University of Connecticut

Events Calendar

PhD Dissertation Defense

Wednesday, June 8, 2022
11:00am – 1:00pm

Storrs Campus

Graduate Student Gloria Fonseca Alvarez, Department of Physics, University of Connecticut

Mapping the Growth of Black Holes: Masses and Spectral Energy Distributions of Quasars”

Supermassive black holes reside at the centers of massive galaxies, yet the processes by which these grow are not fully understood. This has been limited by the availability of accurate measurements of black hole (BH) mass and other fundamental properties for diverse samples across cosmic time. In this dissertation, I investigate BH scaling relations used to estimate mass, and use multi-wavelength SEDs to probe the physical processes that govern the inner environments of supermassive black holes. Time-domain observations of active galactic nuclei (AGN) can be used to measure BH mass through reverberation mapping (RM). RM results have established a tight correlation between the radius of the broad-line region (BLR) and the luminosity of AGN. Recent RM campaigns like the Sloan Digital Sky Survey Reverberation Mapping Project (SDSS-RM) show deviations from this correlation that is widely used to estimate mass from single-epoch observations. We find that these deviations are not accounted for by observational biases, but rather depend on the properties of AGN. This can lead to overestimation of BH masses. SDSS-RM has resulted in BH masses for > 100 quasars spanning a wide range of redshifts (0.1 < z < 3). This sample has multi-wavelength coverage from Pan-STARRS, GALEX TDS, WISE and XMM-Newton. We present contemporaneous UV/Optical SEDs for 32 of these quasars and discuss their UV/Optical and X-ray properties. These UV/Optical SEDs, combined with the BH masses from RM, can be used to measure the accretion rates of a large number of quasars.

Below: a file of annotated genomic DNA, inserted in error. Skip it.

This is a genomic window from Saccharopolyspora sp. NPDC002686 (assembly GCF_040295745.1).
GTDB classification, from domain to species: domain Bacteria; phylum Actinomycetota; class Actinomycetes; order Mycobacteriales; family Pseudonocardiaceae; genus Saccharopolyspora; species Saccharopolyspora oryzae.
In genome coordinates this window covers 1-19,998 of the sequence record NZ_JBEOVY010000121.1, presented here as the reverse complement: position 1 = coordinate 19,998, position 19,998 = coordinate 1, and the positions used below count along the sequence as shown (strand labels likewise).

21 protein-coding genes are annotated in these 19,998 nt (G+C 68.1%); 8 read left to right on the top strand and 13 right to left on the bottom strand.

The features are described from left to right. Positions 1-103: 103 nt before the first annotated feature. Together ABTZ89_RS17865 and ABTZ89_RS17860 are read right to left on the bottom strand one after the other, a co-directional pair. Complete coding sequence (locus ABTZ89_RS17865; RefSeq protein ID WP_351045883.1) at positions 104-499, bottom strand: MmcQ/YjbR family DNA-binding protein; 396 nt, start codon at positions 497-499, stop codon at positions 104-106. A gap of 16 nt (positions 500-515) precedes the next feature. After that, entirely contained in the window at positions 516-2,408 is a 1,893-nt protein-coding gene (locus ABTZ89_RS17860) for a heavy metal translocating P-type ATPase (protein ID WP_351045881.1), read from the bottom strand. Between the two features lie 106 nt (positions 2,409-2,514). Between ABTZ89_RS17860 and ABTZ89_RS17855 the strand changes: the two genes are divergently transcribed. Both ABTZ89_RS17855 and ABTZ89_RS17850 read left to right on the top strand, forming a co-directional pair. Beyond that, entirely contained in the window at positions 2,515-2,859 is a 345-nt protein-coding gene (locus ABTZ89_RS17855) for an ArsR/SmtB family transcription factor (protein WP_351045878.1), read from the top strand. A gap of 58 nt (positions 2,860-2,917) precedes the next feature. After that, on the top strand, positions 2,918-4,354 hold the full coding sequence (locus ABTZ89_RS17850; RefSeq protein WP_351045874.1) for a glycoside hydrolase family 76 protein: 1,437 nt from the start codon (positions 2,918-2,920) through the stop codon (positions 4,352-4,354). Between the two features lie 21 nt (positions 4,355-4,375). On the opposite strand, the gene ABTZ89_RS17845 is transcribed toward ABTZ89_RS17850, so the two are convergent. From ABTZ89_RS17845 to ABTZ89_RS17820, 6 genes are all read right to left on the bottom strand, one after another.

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Prof. J. Trump

Physics Department (primary), College of Liberal Arts and Sciences, UConn Master Calendar

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